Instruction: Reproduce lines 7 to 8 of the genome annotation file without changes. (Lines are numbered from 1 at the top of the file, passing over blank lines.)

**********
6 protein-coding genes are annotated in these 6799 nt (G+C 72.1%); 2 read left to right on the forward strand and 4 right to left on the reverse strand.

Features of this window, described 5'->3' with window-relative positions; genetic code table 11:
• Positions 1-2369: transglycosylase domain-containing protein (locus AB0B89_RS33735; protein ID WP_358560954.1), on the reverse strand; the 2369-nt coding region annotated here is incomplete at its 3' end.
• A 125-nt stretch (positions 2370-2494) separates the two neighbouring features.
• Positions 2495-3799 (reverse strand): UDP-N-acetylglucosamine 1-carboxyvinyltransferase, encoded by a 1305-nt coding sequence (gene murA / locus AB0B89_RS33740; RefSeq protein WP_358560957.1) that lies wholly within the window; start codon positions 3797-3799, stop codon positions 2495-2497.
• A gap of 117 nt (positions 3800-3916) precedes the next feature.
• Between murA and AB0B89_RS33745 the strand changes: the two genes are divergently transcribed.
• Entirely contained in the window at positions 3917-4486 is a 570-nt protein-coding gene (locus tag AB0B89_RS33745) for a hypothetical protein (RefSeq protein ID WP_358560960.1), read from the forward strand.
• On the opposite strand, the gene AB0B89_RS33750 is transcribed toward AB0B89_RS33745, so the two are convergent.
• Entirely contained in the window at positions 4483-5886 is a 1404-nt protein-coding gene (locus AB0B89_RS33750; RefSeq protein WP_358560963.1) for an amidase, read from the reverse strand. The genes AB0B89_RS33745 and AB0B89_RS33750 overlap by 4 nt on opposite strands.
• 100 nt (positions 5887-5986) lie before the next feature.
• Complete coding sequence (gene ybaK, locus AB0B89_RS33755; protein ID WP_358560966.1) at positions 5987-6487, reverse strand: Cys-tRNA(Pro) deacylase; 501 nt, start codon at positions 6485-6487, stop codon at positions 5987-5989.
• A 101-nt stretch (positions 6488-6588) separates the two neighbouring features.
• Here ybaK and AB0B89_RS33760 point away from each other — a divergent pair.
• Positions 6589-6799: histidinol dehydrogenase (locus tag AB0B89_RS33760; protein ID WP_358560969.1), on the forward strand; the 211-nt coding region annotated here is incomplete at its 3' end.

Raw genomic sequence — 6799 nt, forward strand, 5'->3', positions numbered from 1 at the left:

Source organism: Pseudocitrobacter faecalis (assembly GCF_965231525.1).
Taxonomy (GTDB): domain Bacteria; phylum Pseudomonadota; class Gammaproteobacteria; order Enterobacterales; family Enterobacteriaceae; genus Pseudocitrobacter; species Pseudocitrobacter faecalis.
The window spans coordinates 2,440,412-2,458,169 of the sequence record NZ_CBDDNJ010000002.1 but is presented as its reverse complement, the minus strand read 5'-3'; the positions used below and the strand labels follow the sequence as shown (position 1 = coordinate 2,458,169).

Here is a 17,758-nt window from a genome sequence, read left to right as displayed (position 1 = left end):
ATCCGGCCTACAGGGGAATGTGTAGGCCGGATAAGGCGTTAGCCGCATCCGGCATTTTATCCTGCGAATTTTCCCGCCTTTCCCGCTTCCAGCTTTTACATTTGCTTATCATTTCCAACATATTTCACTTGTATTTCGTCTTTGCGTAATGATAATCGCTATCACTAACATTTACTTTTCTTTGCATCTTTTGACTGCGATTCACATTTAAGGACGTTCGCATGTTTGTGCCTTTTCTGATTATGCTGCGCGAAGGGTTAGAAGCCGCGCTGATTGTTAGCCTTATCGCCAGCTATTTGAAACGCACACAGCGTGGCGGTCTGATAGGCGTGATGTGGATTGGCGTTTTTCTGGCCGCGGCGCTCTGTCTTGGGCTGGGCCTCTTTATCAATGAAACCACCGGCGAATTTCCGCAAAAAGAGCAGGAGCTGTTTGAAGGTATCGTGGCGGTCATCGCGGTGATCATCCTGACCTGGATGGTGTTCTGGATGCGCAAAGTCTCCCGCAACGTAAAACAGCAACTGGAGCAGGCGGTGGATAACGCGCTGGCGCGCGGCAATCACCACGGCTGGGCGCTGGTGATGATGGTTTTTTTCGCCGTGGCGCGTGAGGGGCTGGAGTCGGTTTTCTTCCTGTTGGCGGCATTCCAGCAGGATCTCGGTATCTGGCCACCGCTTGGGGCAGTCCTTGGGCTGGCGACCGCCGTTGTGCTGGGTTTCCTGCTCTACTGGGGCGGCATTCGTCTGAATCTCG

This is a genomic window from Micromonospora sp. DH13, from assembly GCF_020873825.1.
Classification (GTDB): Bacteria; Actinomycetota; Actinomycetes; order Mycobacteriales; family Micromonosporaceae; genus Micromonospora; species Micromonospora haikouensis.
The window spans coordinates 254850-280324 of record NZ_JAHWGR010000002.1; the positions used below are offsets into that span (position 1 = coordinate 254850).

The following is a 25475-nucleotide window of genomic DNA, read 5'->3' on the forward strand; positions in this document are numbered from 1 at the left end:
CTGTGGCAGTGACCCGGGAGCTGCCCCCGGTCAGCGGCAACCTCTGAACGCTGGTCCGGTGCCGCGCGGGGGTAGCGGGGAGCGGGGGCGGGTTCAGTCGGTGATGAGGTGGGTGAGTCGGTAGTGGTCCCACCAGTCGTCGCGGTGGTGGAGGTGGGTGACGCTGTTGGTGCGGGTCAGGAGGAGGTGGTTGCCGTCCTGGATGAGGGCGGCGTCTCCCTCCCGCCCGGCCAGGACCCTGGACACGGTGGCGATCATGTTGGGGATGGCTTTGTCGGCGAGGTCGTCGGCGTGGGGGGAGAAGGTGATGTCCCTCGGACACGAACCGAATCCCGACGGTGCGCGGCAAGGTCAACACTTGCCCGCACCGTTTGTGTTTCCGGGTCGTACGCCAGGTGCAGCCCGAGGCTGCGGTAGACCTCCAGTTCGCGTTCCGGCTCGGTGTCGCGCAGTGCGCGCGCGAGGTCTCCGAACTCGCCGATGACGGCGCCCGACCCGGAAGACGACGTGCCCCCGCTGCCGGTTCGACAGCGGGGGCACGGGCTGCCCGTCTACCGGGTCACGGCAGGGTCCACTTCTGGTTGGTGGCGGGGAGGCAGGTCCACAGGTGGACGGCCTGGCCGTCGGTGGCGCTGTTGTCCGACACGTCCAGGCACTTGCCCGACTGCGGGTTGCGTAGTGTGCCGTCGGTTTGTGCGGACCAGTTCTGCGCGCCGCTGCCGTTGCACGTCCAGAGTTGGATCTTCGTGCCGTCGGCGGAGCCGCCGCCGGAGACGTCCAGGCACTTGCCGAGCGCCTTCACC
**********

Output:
• Between murA and AB0B89_RS33745 the strand changes: the two genes are divergently transcribed.
• Entirely contained in the window at positions 3917-4486 is a 570-nt protein-coding gene (locus tag AB0B89_RS33745) for a hypothetical protein (RefSeq protein ID WP_358560960.1), read from the forward strand.